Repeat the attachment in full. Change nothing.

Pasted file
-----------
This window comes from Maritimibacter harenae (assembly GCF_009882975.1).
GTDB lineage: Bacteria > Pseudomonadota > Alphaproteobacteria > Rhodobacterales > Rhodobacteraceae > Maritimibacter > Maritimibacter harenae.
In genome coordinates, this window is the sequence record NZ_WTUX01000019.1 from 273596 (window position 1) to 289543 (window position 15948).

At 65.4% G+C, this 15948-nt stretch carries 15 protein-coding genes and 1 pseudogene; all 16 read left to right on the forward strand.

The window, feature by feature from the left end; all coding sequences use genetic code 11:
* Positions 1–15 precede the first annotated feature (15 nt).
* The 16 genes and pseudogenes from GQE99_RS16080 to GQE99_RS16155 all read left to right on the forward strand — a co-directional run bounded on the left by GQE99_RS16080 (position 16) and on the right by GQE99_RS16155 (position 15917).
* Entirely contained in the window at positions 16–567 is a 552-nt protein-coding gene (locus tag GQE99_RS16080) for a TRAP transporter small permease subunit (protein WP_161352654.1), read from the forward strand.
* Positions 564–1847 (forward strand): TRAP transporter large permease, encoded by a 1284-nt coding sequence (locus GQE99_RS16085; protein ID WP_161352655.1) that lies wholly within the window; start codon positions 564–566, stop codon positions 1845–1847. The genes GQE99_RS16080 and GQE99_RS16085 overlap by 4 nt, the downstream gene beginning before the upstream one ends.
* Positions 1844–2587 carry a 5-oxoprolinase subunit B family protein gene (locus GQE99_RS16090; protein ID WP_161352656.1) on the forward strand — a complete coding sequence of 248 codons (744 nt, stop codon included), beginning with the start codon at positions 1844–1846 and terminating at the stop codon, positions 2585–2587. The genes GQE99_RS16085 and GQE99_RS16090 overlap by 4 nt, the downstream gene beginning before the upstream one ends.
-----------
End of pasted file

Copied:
This window comes from Maritimibacter harenae (assembly GCF_009882975.1).
GTDB lineage: Bacteria > Pseudomonadota > Alphaproteobacteria > Rhodobacterales > Rhodobacteraceae > Maritimibacter > Maritimibacter harenae.
In genome coordinates, this window is the sequence record NZ_WTUX01000019.1 from 273596 (window position 1) to 289543 (window position 15948).

At 65.4% G+C, this 15948-nt stretch carries 15 protein-coding genes and 1 pseudogene; all 16 read left to right on the forward strand.

The window, feature by feature from the left end; all coding sequences use genetic code 11:
* Positions 1–15 precede the first annotated feature (15 nt).
* The 16 genes and pseudogenes from GQE99_RS16080 to GQE99_RS16155 all read left to right on the forward strand — a co-directional run bounded on the left by GQE99_RS16080 (position 16) and on the right by GQE99_RS16155 (position 15917).
* Entirely contained in the window at positions 16–567 is a 552-nt protein-coding gene (locus tag GQE99_RS16080) for a TRAP transporter small permease subunit (protein WP_161352654.1), read from the forward strand.
* Positions 564–1847 (forward strand): TRAP transporter large permease, encoded by a 1284-nt coding sequence (locus GQE99_RS16085; protein ID WP_161352655.1) that lies wholly within the window; start codon positions 564–566, stop codon positions 1845–1847. The genes GQE99_RS16080 and GQE99_RS16085 overlap by 4 nt, the downstream gene beginning before the upstream one ends.
* Positions 1844–2587 carry a 5-oxoprolinase subunit B family protein gene (locus GQE99_RS16090; protein ID WP_161352656.1) on the forward strand — a complete coding sequence of 248 codons (744 nt, stop codon included), beginning with the start codon at positions 1844–1846 and terminating at the stop codon, positions 2585–2587. The genes GQE99_RS16085 and GQE99_RS16090 overlap by 4 nt, the downstream gene beginning before the upstream one ends.